NYT By BENJAMIN WEISER AUG. 7, 2016
Legal experts attribute the decline primarily to the advent of the congressional sentencing guidelines and the increased use of mandatory minimum sentences, which transferred power to prosecutors, and discouraged defendants from going to trial, where, if convicted, they might face harsher sentences.
“This is what jury trials were supposed to be a check against — the potential abuse of the use of prosecutorial power,” said Frederick P. Hafetz, a defense lawyer and a former chief of the criminal division of the United States attorney’s office in Manhattan, who is researching the issue of declining trials.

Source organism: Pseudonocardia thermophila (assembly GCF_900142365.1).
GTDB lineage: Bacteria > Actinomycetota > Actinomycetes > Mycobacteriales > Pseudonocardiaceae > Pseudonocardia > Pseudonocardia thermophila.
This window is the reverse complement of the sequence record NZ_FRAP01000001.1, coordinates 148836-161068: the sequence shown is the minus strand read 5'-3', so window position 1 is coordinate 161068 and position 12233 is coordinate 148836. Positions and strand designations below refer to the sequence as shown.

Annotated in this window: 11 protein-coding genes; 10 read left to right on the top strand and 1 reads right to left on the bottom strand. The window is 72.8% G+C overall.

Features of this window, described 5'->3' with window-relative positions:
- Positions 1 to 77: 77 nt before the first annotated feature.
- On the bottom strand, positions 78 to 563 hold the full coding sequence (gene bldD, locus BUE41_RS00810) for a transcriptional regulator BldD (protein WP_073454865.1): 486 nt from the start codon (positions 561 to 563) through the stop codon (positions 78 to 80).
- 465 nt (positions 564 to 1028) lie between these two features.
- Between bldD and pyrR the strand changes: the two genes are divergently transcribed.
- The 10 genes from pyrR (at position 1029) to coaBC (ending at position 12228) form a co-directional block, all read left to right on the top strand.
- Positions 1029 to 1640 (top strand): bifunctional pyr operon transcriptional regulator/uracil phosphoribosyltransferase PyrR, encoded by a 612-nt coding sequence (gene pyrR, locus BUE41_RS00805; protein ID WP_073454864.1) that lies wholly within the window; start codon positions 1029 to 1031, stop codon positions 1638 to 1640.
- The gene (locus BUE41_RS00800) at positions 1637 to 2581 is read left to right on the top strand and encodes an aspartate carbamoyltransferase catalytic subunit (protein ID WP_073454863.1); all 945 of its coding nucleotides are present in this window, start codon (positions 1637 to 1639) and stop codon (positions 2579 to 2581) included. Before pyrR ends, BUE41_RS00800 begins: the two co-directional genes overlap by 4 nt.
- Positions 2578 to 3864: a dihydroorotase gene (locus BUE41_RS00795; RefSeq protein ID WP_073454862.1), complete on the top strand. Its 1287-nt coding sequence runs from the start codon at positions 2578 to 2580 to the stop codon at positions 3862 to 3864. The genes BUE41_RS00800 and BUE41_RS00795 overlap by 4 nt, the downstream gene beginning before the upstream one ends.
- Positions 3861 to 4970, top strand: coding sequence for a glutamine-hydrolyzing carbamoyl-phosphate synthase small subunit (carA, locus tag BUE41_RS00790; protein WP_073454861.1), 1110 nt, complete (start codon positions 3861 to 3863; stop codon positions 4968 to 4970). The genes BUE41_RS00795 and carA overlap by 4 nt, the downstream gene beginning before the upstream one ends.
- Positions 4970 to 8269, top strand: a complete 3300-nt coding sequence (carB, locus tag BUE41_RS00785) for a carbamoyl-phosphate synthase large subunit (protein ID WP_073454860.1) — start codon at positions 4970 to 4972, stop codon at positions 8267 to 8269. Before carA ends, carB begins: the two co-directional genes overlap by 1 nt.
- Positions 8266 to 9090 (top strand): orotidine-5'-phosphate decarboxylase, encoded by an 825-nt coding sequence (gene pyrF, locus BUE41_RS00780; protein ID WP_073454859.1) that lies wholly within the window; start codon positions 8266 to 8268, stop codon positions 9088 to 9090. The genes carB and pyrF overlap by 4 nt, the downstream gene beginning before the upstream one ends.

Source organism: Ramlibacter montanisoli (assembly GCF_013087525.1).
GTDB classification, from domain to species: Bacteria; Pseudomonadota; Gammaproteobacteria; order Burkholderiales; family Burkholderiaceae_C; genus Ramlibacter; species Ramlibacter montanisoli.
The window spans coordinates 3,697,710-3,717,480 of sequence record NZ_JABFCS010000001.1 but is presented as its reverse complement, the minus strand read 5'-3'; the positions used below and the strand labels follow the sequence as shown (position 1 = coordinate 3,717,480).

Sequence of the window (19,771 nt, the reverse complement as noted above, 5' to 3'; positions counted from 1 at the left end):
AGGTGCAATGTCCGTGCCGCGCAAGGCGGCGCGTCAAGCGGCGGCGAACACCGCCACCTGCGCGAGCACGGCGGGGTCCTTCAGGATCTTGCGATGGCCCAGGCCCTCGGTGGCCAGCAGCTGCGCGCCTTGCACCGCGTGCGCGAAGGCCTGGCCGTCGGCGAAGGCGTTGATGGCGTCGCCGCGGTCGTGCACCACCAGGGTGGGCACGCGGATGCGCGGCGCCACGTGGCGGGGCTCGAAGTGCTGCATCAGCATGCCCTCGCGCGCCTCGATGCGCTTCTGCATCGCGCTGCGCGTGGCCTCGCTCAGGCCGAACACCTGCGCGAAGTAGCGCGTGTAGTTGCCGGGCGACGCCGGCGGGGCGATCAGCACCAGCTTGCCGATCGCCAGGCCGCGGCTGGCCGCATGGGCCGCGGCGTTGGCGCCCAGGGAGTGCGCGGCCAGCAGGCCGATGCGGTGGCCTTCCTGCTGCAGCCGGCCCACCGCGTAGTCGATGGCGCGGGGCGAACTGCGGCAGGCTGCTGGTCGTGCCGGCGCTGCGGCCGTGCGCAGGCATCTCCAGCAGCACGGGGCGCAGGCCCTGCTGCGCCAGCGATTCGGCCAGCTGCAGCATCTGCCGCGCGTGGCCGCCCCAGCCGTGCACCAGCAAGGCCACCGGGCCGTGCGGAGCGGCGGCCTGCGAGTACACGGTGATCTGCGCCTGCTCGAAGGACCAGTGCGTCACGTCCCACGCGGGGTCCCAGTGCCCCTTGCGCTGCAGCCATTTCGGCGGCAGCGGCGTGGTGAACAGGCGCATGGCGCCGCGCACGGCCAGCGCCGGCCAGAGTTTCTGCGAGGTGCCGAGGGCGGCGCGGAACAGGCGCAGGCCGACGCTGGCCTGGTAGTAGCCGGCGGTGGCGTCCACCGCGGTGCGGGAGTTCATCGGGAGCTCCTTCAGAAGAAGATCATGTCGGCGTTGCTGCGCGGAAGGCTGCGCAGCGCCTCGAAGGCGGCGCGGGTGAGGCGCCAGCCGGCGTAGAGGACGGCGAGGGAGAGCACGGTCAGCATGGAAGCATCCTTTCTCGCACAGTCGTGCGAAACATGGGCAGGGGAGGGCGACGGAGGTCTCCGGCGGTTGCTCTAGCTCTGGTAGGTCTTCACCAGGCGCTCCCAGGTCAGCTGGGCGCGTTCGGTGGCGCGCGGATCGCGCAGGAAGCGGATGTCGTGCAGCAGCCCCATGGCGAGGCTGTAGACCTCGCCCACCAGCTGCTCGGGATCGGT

The hallowed jury trial is a right enshrined in the Constitution and immortalized in American culture. But these days, said Daniel C. Richman, a professor at Columbia Law School, “‘12 Angry Men’ is more a cultural concept than a regular happening.”